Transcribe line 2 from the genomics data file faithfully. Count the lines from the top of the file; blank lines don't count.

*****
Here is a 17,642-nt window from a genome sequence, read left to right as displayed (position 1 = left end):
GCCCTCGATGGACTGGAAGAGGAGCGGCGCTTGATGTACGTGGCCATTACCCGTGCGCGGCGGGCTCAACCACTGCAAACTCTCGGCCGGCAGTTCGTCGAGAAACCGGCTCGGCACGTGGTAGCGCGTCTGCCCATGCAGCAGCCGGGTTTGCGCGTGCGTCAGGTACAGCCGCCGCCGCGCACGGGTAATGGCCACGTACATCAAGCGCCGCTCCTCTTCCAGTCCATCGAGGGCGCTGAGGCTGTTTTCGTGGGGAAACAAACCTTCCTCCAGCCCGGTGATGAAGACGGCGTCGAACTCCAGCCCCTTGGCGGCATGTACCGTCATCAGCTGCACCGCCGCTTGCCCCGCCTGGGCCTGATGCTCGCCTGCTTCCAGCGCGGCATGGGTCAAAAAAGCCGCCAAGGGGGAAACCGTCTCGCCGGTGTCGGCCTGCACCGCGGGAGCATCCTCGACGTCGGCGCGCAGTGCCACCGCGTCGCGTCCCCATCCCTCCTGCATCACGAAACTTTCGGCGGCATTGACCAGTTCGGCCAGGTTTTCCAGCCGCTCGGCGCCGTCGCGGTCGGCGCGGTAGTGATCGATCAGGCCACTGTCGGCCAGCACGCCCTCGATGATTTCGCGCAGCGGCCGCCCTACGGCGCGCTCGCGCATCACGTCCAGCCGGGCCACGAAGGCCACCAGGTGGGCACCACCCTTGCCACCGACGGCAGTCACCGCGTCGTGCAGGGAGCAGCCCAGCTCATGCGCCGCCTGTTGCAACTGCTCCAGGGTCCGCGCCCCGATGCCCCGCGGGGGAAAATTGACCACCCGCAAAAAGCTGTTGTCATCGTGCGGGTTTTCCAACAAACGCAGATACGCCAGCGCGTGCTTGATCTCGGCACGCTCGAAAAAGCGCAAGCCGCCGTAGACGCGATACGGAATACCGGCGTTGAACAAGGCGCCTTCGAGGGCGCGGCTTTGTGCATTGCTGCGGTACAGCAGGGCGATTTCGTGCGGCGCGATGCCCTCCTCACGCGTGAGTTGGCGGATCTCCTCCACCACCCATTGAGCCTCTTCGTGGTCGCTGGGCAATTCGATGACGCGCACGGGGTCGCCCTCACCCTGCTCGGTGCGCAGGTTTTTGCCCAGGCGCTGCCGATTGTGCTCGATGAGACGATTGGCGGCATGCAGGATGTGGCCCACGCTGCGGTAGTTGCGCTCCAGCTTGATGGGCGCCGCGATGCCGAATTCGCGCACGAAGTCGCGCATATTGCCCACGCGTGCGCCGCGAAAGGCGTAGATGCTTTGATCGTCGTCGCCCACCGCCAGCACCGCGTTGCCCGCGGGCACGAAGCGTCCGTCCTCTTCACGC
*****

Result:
GCCCTCGATGGACTGGAAGAGGAGCGGCGCTTGATGTACGTGGCCATTACCCGTGCGCGGCGGGCTCAACCACTGCAAACTCTCGGCCGGCAGTTCGTCGAGAAACCGGCTCGGCACGTGGTAGCGCGTCTGCCCATGCAGCAGCCGGGTTTGCGCGTGCGTCAGGTACAGCCGCCGCCGCGCACGGGTAATGGCCACGTACATCAAGCGCCGCTCCTCTTCCAGTCCATCGAGGGCGCTGAGGCTGTTTTCGTGGGGAAACAAACCTTCCTCCAGCCCGGTGATGAAGACGGCGTCGAACTCCAGCCCCTTGGCGGCATGTACCGTCATCAGCTGCACCGCCGCTTGCCCCGCCTGGGCCTGATGCTCGCCTGCTTCCAGCGCGGCATGGGTCAAAAAAGCCGCCAAGGGGGAAACCGTCTCGCCGGTGTCGGCCTGCACCGCGGGAGCATCCTCGACGTCGGCGCGCAGTGCCACCGCGTCGCGTCCCCATCCCTCCTGCATCACGAAACTTTCGGCGGCATTGACCAGTTCGGCCAGGTTTTCCAGCCGCTCGGCGCCGTCGCGGTCGGCGCGGTAGTGATCGATCAGGCCACTGTCGGCCAGCACGCCCTCGATGATTTCGCGCAGCGGCCGCCCTACGGCGCGCTCGCGCATCACGTCCAGCCGGGCCACGAAGGCCACCAGGTGGGCACCACCCTTGCCACCGACGGCAGTCACCGCGTCGTGCAGGGAGCAGCCCAGCTCATGCGCCGCCTGTTGCAACTGCTCCAGGGTCCGCGCCCCGATGCCCCGCGGGGGAAAATTGACCACCCGCAAAAAGCTGTTGTCATCGTGCGGGTTTTCCAACAAACGCAGATACGCCAGCGCGTGCTTGATCTCGGCACGCTCGAAAAAGCGCAAGCCGCCGTAGACGCGATACGGAATACCGGCGTTGAACAAGGCGCCTTCGAGGGCGCGGCTTTGTGCATTGCTGCGGTACAGCAGGGCGATTTCGTGCGGCGCGATGCCCTCCTCACGCGTGAGTTGGCGGATCTCCTCCACCACCCATTGAGCCTCTTCGTGGTCGCTGGGCAATTCGATGACGCGCACGGGGTCGCCCTCACCCTGCTCGGTGCGCAGGTTTTTGCCCAGGCGCTGCCGATTGTGCTCGATGAGACGATTGGCGGCATGCAGGATGTGGCCCACGCTGCGGTAGTTGCGCTCCAGCTTGATGGGCGCCGCGATGCCGAATTCGCGCACGAAGTCGCGCATATTGCCCACGCGTGCGCCGCGAAAGGCGTAGATGCTTTGATCGTCGTCGCCCACCGCCAGCACCGCGTTGCCCGCGGGCACGAAGCGTCCGTCCTCTTCACGC